The pundits bid a premature and not entirely fond farewell to the 39th Parliament.
The Globe and Mail‘s Lawrence Martin lays out five scenarios under which Stephen Harper’s planned “summit” meeting with opposition members might play out, but he thinks the one he calls “damn the torpedoes” is the “one to watch.” Harper’s mind is already dead set on a late-October election, or so goes the theory. So he meets with the leaders, gets no concessions from them at all, nor anything he can use to bolster his claims of not being able to govern, “swallows a couple of days of bad publicity … and heads for the hustings.” Harper’s “haste” is somewhat surprising, Martin suggests, considering his government’s “lowest grades are on the environment, health care and what was originally one of its strong suits—accountability.” But he suspects a negative campaign “that would make … Karl Rove proud” would be able to overcome those obstacles.
An October election might very well return a barely altered status quo to Parliament Hill, Chantal Hébert writes in the Toronto Star, but it would answer many questions nonetheless. The very “continued relevance of the NDP” is at stake, for one thing—though we’re sure Hébert already wrote them off at one point, didn’t she?—as is the Bloc Québécois’ dubious ability to deliver desired outcomes to Quebeckers in the wake of failures on climate change and the Afghanistan mission. Back in the centre, if the Tories failed to make gains in urban Canada and to win a stronger minority, Harper would have to consider himself and his policy decisions chastened. And Hébert believes another election disaster for the Liberals “would send the message that they need to go back to the leadership drawing board and rebuild a national coalition from the ground up.”
Michael Coren had Dion on his show and was surprised, he relates in the National Post, to hear him make numerous references to God. He was even more surprised to hear Dion admit he was advised to make such references because the CTS audience would appreciate it. Coren disputes that, insisting his show “is a current affairs show with an audience of more than 200,000 people, the majority of whom do not identify with any particular faith.” But while he admires Dion’s candor—calling him “a profoundly decent man who is a perhaps the most honest leader of his party in living memory”—he believes the incident suggests Dion lacks the “steel and guile” to be “tough with our enemies and careful with our friends.” Not slimy enough, in other words.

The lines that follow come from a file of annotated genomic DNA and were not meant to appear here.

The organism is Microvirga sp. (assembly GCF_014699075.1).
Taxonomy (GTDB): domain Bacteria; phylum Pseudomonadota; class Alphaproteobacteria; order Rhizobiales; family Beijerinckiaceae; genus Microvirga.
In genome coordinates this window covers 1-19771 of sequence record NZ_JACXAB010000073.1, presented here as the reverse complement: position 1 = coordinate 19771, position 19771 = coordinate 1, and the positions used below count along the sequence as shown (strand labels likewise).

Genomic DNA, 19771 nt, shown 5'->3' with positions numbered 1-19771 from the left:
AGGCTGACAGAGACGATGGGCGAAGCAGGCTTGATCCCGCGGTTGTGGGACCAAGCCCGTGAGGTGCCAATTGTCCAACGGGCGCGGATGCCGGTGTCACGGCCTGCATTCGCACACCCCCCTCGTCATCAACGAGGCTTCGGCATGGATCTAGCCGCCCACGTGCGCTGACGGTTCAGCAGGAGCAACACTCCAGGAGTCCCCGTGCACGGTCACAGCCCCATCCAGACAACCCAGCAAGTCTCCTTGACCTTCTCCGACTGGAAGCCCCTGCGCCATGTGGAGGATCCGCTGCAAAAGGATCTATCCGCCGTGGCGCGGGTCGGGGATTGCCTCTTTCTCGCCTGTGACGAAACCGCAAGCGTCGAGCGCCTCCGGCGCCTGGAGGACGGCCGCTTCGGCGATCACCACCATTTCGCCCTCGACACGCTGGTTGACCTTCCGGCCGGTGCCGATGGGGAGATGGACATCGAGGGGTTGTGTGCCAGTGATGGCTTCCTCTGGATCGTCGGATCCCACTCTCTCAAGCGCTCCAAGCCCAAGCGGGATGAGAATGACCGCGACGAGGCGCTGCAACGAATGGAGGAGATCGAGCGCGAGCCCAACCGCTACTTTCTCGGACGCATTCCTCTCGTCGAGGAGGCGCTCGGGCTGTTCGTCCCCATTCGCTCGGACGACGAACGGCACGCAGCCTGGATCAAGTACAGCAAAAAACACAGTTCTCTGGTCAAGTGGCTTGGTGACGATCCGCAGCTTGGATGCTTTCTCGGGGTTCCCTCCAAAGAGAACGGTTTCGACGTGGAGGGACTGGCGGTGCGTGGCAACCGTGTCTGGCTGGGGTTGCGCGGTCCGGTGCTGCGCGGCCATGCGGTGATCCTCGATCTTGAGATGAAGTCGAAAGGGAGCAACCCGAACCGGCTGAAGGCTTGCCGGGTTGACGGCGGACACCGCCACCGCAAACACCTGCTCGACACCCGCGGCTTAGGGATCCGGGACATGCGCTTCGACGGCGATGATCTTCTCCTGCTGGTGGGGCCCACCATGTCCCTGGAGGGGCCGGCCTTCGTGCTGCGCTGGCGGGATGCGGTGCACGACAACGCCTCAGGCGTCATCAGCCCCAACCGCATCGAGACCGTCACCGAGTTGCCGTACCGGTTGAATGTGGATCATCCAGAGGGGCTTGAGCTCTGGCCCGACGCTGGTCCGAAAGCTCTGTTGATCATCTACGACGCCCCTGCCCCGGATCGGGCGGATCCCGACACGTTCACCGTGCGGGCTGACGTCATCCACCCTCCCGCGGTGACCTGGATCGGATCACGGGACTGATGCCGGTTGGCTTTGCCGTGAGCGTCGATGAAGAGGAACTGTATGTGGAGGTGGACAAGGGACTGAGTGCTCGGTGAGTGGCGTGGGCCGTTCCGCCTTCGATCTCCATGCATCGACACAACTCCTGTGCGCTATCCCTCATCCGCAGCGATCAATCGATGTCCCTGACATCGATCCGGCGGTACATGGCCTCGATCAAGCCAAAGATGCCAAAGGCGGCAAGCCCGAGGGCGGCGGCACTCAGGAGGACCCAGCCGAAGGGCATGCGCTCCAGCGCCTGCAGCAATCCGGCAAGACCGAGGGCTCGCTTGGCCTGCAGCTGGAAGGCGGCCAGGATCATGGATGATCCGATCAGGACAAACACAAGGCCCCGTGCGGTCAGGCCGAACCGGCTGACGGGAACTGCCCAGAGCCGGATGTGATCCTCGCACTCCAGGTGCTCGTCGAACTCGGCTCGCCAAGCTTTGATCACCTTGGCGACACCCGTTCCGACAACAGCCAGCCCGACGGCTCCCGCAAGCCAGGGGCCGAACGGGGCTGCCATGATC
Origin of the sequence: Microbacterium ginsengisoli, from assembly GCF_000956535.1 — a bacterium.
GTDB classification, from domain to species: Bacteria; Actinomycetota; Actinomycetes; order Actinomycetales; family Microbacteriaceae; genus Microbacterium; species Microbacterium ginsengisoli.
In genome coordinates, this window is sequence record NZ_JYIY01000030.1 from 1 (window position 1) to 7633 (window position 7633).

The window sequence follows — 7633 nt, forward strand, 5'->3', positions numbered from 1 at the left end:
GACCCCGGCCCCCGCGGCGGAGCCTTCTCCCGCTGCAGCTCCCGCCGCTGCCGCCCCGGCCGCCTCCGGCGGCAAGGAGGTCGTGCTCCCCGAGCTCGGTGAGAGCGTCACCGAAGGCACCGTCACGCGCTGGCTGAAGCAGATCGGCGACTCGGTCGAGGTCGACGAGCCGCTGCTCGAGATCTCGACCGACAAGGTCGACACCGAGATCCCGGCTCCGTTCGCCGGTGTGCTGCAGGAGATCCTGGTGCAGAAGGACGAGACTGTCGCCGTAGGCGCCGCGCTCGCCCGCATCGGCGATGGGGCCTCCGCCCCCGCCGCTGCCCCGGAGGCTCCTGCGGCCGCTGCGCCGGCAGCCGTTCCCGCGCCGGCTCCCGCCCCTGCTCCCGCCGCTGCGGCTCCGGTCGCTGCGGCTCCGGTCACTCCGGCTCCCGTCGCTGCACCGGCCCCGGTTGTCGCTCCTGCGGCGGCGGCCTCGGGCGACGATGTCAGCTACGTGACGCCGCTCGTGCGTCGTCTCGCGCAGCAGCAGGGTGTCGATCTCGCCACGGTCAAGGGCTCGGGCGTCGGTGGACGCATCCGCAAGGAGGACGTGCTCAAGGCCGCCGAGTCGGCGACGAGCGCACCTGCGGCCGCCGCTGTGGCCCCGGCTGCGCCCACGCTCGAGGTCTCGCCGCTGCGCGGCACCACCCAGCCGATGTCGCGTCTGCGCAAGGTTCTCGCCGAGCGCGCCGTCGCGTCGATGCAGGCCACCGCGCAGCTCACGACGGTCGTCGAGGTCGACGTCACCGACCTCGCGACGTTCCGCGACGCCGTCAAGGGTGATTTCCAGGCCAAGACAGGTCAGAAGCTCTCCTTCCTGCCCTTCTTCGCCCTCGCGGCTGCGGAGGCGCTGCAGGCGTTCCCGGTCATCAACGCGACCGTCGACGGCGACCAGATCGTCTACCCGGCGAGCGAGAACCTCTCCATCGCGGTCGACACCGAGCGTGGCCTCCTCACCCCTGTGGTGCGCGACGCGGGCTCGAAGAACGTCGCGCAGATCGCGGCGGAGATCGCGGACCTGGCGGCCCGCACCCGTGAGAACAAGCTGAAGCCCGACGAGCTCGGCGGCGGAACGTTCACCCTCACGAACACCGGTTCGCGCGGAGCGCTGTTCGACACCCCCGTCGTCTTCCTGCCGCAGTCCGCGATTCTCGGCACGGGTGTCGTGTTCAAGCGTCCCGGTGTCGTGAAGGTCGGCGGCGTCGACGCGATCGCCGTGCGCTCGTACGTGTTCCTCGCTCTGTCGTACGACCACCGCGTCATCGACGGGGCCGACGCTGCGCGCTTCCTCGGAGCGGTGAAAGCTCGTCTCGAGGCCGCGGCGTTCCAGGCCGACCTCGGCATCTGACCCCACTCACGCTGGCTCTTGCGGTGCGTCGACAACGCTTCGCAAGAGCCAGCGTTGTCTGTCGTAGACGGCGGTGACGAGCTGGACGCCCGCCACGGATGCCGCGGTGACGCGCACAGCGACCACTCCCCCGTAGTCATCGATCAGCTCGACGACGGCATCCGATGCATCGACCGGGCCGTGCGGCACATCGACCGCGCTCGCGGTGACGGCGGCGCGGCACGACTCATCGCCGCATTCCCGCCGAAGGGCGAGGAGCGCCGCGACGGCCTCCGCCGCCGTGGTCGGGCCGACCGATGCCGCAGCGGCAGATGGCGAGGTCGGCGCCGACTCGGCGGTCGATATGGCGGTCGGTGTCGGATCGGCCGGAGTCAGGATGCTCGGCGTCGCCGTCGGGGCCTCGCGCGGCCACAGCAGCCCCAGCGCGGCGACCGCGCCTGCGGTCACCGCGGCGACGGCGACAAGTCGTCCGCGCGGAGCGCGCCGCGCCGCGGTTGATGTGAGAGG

The summer recess is a time for the government “to be maximizing the huge advantages of incumbency by controlling media outputs and making positive announcements,” L. Ian MacDonald writes in the Montreal Gazette. Instead, he says, they’re “going out of their way to annoy whole blocs of voters” by cutting cultural funding, having Tony Clement criticize doctors’ ethics and allowing Jim Flaherty to continue his war of one-sided attrition against Ontario’s finance ministry. This serves only “to confirm the natural suspicions of a broader constituency that Conservatives are a bunch of Philistines,” MacDonald argues, at a time when they desperately need to be reaching out. It is, in a word—our word, not MacDonald’s—dumb.
Joe Biden—the sane choice
The Star‘s Rosie DiManno argues that while Joe Biden has the experience and “Pennsylvania Rust-Belt roots” that Barack Obama very noticeably lacks, his selection as running mate is really about internal Democratic Party politics. It’s “a political balancing act,” in other words, “that speaks more to the always worrisome scenario of Democratic squabbling—the party’s unfailing tendency to shoot itself in the head—than picking up states where Obama is not such an appealing alternative to McCain” even for people sick to death of George W. Bush. “If Obama were really looking to cast a wide Democratic net, surely he would have given Hillary Clinton greater consideration,” DiManno writes. But keeping peace in the family—domestic or political—is nearly always a woman’s burden.”